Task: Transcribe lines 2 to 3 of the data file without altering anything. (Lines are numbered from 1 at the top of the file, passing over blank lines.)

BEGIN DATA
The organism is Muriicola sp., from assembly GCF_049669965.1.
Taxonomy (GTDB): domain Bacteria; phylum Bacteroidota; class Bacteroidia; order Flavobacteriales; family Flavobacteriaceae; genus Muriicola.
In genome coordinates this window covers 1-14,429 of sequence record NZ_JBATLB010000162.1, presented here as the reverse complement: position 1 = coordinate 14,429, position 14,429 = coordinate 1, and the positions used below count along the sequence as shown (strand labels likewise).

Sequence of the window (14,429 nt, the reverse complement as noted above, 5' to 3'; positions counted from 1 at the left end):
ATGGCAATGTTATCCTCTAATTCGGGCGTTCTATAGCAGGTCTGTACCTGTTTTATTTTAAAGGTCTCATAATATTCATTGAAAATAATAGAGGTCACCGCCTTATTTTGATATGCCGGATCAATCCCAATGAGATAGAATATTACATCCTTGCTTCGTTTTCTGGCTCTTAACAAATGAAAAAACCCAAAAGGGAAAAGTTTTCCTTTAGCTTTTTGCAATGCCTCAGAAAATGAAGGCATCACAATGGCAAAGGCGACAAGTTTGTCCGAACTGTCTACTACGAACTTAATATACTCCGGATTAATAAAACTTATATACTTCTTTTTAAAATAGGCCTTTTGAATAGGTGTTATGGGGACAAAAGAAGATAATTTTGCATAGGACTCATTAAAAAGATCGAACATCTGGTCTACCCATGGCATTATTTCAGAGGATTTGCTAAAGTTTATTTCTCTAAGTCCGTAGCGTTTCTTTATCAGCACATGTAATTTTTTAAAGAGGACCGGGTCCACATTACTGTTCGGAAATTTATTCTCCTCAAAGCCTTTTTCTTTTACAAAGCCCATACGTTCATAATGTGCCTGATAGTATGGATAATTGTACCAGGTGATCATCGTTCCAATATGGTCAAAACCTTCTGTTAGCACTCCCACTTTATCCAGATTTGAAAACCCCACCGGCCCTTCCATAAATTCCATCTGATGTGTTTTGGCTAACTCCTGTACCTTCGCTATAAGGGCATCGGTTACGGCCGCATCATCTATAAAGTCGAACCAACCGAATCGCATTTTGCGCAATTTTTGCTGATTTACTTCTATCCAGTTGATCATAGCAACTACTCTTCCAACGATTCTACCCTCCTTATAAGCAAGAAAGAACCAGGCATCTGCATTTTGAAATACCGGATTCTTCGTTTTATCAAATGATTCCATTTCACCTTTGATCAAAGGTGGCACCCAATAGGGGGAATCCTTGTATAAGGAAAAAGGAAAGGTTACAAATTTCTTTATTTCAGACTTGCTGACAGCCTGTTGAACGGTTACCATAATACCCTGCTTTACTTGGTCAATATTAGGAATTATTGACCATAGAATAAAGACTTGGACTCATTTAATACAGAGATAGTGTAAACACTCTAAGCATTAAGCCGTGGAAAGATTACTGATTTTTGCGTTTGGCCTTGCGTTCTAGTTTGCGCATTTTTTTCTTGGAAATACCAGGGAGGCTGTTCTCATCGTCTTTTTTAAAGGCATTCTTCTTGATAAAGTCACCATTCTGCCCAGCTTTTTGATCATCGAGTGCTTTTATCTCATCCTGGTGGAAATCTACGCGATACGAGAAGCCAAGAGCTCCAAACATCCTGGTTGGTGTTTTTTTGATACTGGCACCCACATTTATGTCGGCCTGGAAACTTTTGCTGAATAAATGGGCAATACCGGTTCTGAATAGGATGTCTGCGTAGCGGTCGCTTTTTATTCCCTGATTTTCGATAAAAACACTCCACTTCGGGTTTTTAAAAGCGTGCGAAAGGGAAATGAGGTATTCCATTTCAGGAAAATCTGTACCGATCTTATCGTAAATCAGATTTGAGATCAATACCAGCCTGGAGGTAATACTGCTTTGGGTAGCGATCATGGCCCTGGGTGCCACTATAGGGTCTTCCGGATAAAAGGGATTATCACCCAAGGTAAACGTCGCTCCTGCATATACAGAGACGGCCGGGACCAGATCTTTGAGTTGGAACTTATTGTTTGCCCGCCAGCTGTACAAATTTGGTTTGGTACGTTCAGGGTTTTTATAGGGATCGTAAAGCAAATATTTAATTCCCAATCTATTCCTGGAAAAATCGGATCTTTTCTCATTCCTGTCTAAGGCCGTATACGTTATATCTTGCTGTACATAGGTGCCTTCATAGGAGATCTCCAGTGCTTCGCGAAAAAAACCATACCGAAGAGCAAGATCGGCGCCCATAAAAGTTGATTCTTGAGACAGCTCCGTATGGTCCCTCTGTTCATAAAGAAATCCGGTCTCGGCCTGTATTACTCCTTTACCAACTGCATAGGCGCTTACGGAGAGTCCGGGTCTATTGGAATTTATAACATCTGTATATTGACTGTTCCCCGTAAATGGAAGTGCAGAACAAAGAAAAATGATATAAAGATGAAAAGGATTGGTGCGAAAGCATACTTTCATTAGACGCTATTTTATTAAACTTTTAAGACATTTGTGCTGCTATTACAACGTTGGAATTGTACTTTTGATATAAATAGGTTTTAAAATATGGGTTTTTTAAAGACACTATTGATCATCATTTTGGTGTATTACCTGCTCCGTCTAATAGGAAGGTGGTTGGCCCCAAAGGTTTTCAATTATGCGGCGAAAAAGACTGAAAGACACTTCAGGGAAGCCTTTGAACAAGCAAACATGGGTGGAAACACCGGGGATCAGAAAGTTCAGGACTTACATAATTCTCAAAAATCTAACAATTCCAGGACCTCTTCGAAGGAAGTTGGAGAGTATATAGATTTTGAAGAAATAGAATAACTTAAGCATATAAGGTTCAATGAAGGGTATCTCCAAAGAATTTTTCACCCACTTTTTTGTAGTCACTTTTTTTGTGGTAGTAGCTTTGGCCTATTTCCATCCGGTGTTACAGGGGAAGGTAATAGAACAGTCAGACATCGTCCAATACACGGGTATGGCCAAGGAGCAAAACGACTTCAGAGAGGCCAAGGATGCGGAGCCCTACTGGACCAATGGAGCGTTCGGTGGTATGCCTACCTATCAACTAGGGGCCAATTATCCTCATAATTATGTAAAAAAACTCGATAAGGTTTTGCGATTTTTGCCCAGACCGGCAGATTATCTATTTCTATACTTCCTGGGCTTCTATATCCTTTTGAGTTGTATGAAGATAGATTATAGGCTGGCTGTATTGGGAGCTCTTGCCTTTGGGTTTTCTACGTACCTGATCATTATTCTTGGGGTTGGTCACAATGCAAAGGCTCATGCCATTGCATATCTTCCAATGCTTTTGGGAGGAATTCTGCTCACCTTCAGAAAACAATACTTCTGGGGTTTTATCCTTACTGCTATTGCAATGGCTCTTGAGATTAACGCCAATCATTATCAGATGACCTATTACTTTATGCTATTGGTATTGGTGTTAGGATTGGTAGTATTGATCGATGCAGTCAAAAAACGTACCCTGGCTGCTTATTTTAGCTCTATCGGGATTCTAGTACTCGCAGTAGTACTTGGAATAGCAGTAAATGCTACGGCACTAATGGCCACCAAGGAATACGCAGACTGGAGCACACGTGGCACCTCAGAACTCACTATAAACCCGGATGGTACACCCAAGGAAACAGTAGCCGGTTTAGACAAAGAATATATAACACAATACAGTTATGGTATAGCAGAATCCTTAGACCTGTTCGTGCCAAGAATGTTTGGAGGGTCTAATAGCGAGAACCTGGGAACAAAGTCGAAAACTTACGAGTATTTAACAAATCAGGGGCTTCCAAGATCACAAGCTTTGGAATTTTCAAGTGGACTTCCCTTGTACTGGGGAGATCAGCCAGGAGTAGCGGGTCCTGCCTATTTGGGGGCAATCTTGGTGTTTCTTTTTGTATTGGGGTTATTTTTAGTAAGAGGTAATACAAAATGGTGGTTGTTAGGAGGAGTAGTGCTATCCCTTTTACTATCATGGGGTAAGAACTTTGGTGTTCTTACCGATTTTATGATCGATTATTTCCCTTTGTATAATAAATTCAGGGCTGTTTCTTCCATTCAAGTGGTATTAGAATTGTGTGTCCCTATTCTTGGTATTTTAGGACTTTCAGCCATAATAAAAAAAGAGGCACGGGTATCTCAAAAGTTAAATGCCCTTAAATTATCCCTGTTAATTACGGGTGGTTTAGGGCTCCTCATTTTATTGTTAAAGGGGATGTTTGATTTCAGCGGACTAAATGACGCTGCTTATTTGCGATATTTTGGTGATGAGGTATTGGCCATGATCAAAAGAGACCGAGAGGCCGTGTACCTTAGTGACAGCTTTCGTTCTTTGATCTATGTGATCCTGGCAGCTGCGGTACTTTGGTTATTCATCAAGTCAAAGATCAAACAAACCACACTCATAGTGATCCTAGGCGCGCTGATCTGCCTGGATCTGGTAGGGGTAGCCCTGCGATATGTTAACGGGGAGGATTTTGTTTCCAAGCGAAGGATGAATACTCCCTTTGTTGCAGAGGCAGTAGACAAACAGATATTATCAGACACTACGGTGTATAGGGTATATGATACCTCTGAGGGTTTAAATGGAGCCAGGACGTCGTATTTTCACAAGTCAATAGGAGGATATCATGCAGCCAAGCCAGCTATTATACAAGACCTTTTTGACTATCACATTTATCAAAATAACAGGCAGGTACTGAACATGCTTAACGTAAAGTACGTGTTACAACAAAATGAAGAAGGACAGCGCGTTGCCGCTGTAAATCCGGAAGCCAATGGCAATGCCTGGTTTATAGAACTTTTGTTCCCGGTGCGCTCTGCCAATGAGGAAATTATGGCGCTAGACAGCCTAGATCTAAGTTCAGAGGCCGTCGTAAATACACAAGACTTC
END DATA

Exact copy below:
Taxonomy (GTDB): domain Bacteria; phylum Bacteroidota; class Bacteroidia; order Flavobacteriales; family Flavobacteriaceae; genus Muriicola.
In genome coordinates this window covers 1-14,429 of sequence record NZ_JBATLB010000162.1, presented here as the reverse complement: position 1 = coordinate 14,429, position 14,429 = coordinate 1, and the positions used below count along the sequence as shown (strand labels likewise).